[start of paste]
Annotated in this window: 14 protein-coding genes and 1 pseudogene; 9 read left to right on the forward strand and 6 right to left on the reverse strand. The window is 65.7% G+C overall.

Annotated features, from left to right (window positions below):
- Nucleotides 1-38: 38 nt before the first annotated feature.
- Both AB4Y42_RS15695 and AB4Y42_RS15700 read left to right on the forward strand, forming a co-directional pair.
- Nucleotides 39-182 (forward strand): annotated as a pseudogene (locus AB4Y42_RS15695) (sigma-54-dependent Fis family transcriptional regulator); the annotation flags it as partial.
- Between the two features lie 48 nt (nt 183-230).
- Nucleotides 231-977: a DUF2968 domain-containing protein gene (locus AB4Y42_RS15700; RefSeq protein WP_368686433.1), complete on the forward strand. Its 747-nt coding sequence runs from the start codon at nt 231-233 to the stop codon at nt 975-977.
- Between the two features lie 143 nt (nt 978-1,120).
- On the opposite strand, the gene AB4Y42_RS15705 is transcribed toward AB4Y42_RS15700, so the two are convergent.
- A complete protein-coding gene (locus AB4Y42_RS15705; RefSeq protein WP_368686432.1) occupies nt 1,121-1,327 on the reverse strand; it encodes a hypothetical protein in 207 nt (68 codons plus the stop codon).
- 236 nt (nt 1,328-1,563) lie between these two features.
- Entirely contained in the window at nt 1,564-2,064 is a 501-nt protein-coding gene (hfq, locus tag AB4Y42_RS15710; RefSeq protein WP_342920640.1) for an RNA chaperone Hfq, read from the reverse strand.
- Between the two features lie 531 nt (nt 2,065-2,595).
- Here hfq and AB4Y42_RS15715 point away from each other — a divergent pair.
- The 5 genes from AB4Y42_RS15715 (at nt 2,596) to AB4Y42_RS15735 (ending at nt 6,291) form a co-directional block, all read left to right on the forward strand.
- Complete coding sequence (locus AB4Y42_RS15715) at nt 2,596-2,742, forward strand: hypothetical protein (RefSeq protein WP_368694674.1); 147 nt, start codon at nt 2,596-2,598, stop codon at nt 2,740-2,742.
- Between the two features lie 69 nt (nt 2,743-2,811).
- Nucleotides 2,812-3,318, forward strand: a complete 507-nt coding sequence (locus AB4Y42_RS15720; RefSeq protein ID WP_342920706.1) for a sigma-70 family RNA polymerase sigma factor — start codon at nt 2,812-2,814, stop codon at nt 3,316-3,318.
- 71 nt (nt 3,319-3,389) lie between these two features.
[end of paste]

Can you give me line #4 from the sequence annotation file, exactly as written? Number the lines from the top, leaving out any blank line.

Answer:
- Both AB4Y42_RS15695 and AB4Y42_RS15700 read left to right on the forward strand, forming a co-directional pair.